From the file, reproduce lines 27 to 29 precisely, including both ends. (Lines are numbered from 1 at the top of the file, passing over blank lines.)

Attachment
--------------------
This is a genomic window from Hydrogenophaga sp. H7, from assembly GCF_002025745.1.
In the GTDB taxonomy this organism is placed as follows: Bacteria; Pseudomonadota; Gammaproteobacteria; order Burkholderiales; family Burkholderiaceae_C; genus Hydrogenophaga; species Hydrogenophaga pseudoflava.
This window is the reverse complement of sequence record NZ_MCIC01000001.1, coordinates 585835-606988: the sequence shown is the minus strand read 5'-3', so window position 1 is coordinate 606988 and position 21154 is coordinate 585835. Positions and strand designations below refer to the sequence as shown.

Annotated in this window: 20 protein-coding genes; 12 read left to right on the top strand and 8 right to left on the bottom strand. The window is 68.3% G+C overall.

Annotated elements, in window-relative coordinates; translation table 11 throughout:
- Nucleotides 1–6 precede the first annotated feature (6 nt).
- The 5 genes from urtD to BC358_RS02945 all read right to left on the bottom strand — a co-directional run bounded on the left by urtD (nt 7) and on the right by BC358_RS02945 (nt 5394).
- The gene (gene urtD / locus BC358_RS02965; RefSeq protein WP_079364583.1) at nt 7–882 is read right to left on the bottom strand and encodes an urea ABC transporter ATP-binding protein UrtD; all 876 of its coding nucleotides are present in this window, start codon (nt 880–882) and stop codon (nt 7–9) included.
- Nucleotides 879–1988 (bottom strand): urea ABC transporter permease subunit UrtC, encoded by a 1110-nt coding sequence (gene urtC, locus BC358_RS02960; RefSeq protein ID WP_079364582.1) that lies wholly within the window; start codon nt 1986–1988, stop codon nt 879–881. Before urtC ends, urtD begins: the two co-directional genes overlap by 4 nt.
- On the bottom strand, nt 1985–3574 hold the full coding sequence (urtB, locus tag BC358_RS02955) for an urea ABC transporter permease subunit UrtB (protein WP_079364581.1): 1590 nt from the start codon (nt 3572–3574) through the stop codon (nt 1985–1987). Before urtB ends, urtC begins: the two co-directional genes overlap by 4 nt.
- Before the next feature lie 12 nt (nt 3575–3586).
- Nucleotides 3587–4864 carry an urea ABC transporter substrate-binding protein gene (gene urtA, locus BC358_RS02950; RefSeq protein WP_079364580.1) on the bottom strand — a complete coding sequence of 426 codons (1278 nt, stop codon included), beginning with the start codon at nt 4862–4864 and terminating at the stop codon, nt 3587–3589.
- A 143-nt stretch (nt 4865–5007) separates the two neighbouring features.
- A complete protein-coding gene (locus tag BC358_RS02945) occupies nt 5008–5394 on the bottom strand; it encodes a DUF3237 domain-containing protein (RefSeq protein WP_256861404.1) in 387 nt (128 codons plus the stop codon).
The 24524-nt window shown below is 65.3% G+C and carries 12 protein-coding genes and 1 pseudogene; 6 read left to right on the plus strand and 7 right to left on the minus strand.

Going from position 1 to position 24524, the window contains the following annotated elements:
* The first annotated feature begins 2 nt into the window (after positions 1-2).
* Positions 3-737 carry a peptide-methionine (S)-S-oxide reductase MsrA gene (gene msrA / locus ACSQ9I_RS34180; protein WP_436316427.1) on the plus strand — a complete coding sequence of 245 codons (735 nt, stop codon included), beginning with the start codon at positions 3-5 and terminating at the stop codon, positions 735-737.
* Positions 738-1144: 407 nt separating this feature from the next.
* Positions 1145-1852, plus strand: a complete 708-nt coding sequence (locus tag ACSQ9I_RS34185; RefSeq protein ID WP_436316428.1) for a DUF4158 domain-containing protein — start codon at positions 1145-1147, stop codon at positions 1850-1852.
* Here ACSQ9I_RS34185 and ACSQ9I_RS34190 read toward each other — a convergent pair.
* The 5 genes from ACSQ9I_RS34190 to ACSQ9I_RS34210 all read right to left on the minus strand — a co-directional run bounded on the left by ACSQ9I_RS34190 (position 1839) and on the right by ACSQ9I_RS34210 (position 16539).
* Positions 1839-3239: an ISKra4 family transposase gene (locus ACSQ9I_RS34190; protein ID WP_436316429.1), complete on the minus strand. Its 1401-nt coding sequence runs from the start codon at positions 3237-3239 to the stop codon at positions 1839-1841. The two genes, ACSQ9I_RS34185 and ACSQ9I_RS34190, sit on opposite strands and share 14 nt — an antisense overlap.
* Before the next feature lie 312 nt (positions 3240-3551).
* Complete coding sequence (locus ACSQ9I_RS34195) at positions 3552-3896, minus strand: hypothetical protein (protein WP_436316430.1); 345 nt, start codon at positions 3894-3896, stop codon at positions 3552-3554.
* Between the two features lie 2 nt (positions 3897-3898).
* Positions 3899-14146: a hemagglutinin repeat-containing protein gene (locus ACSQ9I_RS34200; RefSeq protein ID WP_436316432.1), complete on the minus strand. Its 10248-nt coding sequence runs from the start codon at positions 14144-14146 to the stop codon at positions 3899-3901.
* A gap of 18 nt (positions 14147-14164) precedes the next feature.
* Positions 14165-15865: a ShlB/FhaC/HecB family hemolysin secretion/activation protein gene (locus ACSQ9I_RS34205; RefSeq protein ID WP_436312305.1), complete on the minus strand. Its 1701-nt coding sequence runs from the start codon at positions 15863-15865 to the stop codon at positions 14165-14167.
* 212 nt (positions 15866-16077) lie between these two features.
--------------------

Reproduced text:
* Positions 3899-14146: a hemagglutinin repeat-containing protein gene (locus ACSQ9I_RS34200; RefSeq protein ID WP_436316432.1), complete on the minus strand. Its 10248-nt coding sequence runs from the start codon at positions 14144-14146 to the stop codon at positions 3899-3901.
* A gap of 18 nt (positions 14147-14164) precedes the next feature.
* Positions 14165-15865: a ShlB/FhaC/HecB family hemolysin secretion/activation protein gene (locus ACSQ9I_RS34205; RefSeq protein ID WP_436312305.1), complete on the minus strand. Its 1701-nt coding sequence runs from the start codon at positions 15863-15865 to the stop codon at positions 14165-14167.